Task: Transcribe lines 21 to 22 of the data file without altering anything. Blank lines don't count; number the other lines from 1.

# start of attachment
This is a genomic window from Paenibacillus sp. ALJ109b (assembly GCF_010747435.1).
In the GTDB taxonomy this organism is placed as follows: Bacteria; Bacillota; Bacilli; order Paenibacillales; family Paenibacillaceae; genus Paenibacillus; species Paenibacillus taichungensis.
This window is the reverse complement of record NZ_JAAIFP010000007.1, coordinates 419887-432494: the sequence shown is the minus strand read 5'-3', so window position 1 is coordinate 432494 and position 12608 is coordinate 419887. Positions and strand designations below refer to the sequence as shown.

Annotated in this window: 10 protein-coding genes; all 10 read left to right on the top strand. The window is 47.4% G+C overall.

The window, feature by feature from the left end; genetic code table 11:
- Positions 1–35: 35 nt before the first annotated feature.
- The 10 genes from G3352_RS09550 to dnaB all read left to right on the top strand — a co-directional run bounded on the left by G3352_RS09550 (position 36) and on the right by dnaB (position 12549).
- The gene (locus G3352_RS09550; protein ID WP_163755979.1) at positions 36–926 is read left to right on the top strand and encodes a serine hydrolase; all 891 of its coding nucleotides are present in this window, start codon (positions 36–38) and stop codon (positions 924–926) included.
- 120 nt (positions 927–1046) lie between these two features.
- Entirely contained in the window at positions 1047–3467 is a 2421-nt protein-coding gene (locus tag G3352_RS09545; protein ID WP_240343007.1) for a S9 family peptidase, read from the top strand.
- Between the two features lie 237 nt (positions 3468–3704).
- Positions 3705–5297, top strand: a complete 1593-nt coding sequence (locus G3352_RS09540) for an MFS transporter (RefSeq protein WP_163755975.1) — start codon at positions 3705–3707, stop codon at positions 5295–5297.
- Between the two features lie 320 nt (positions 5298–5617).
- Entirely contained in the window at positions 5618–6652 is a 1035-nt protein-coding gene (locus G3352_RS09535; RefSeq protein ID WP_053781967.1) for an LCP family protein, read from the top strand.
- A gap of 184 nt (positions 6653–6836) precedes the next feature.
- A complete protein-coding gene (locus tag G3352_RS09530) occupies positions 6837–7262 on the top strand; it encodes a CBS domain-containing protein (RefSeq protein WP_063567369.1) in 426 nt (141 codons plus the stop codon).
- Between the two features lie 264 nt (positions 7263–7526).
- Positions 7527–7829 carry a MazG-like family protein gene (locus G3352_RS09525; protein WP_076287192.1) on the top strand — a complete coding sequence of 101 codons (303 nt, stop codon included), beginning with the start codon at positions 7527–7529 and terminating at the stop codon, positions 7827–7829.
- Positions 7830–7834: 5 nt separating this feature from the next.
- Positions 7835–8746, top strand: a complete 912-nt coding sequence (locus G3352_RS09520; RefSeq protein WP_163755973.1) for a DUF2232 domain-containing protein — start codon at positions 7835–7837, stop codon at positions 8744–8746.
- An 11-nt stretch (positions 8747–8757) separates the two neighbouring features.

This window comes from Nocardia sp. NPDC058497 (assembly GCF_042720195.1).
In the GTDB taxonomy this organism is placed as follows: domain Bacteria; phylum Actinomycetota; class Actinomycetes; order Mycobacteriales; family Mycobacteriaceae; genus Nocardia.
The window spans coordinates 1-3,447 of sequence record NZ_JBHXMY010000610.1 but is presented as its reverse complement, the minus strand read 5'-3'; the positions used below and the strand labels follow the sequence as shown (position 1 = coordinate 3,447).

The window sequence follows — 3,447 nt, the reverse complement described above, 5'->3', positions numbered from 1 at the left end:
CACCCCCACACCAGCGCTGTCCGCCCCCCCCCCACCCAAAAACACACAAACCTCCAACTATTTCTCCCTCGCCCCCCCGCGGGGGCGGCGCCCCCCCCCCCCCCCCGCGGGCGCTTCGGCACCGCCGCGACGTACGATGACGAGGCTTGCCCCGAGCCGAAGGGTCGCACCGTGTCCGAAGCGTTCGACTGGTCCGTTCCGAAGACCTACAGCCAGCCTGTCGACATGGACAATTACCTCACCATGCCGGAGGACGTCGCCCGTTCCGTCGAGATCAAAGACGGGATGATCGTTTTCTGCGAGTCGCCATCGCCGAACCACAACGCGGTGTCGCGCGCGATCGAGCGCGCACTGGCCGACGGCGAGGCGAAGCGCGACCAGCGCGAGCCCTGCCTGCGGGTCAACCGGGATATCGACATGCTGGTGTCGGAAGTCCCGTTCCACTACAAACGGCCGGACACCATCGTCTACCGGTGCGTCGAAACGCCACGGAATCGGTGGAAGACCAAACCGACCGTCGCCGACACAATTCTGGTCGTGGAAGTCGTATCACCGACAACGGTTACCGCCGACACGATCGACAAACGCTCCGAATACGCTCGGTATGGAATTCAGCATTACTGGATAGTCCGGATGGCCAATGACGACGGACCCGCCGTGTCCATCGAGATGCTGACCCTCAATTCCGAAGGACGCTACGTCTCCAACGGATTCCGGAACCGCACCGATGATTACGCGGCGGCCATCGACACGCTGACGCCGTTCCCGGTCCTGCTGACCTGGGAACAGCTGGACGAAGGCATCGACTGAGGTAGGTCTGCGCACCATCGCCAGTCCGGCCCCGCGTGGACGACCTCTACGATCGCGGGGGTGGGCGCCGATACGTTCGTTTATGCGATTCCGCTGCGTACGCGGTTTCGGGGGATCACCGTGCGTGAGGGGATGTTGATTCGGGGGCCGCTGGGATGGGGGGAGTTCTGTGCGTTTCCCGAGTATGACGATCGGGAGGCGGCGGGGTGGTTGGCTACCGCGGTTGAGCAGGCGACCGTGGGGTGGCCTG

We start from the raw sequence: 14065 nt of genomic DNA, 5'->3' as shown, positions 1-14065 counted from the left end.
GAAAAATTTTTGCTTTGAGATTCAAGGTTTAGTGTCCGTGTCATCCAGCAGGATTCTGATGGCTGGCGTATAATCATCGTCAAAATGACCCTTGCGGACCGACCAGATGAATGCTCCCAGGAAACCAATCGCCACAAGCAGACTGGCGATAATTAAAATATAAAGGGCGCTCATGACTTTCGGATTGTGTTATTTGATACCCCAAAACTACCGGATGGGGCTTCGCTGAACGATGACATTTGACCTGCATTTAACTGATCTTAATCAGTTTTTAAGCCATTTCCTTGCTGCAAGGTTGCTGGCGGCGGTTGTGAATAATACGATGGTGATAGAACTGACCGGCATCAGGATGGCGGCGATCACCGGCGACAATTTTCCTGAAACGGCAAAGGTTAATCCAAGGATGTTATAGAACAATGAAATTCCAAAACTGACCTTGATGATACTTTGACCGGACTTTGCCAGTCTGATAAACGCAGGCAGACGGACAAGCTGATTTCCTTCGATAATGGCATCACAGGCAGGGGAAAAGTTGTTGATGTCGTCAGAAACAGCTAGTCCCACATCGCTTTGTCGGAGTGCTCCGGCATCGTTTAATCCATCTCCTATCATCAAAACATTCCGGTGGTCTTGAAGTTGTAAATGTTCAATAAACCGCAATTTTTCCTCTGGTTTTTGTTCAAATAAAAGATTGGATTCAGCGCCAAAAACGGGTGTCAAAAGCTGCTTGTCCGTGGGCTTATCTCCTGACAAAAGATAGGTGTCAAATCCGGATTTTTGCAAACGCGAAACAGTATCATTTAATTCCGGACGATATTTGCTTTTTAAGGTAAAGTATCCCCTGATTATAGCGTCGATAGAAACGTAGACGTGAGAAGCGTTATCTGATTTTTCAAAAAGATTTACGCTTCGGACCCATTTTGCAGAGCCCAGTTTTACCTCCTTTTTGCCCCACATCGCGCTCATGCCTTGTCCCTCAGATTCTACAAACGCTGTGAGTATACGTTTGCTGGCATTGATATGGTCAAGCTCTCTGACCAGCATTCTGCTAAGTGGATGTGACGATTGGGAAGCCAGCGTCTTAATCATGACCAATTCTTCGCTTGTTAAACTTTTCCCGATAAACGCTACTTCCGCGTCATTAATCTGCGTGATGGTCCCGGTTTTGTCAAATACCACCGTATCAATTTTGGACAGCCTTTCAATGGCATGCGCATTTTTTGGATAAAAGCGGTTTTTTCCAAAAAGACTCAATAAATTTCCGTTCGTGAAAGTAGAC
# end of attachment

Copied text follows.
- An 11-nt stretch (positions 8747–8757) separates the two neighbouring features.

This window comes from Nocardia sp. NPDC058497 (assembly GCF_042720195.1).